“War without end”, a great article by George Wilson

War Without End?

From the FORWARD OBSERVER column at CongressDaily, by George C Wilson, 15 June 2009.  Wilson is a journalist specializing in national security issues.  Posted with permission.

Is this Global War on Terror going to last forever? Has it already changed our nation from an historically defensive Athens to an offensive Sparta whose military looks everywhere for trouble and finds it? Who is calculating the cost-to-benefit ratio of sending Green Berets and other Special Operations troopers into remote corners of the world to assassinate suspected terrorists?

Ever since the Vietnam War, our presidents have ushered members of Congress into the grandstand where they can boo or cheer military decisions but not make them, despite what the Constitution says right there in Article 1, Section 8: “The Congress shall have power to provide for the common defense.”

While the lawmakers sit in the grandstand and watch his game plan unfold, President Obama is betting on Iraq pacifying itself rather than fighting a civil war; on Gen. Stanley McChrystal, the new field commander for Afghanistan, and State Department specialists winning Afghan hearts and minds while our troopers and bombers neutralize the Taliban; on Pakistan’s shaky government keeping its nukes out of terrorists’ hands, and on Russia, China, North Korea and Iran not stirring up the kind of trouble our overextended military would have to deal with. Can any politician, any president, be lucky enough to win all those bets? I doubt it.

Even if Obama should be lucky enough to win all those bets, how much is it going to cost the taxpayers to finance the ongoing wars? Replace the military gear worn out in Iraq? Keep buying those overpriced super weapons the admirals and generals insist they need to fight Russia or China or both? Care for those hundreds of thousands of mentally and physically wounded troopers who fought in this open-ended Global War on Terror?

The short answer is to print more money. Besides adding to the giant deficit, such a step would fuel inflation and perhaps prompt China and other creditor nations to demand that the United States redeem the IOUs they are holding.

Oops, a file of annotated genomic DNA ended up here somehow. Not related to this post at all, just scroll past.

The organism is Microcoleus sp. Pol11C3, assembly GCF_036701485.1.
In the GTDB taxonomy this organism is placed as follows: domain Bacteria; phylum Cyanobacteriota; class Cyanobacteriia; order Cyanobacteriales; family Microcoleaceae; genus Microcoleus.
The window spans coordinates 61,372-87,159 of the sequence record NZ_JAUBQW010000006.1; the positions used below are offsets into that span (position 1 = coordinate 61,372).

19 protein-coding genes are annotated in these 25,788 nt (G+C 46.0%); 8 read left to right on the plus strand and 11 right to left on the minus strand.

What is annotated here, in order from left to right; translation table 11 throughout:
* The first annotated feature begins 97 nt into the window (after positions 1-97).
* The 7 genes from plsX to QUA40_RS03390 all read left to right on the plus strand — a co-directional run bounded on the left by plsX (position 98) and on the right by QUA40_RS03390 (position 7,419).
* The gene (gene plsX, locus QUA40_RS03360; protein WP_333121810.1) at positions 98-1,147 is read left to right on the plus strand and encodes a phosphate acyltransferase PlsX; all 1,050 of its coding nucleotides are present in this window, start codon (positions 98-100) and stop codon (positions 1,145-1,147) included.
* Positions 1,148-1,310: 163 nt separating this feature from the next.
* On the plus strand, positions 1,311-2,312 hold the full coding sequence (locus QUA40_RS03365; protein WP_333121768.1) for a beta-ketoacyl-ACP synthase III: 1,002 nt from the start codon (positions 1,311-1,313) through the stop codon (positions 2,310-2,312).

Unlike Congress, William Greider, a brilliant writer and analyst, has looked these and other dangers in the eye and told us what he sees around the corner in his new book, “Come Home, America.”

He dares to write in the book that America has indeed transformed itself from Athens to Sparta to the point that our unchecked militarism endangers us all. What follows is an excerpt from his chapter entitled “The Next War:”

“The U. S. military, despite its massive firepower and technological brilliance, has itself become the gravest threat to our peace and security. Our risks and vulnerabilities around the world are magnified and multiplied because the American military has shifted from providing national defense to taking the offensive worldwide, from being a vigilant defender to being an adventurous aggressor in search of enemies.

“The predicament this muscle-bound approach puts our country in is dangerous and new,” Greider warns. “Go looking for trouble around the world and you are likely to find it. The next war may be a fight that is provoked not by them but by us. The next war may already have started somewhere in the world, perhaps in a small, obscure country that we’ve never considered threatening.”

I agree with Greider that there is a new attack elephant in the American living room. The old watchdog that would bark if some stranger knocked at the door but only bite if he broke into the house has been retired. Obama and Defense Secretary Gates seem to have fallen in love with Army Green Berets, Navy SEALs and Marine special operators who do their deadly work in the shadows.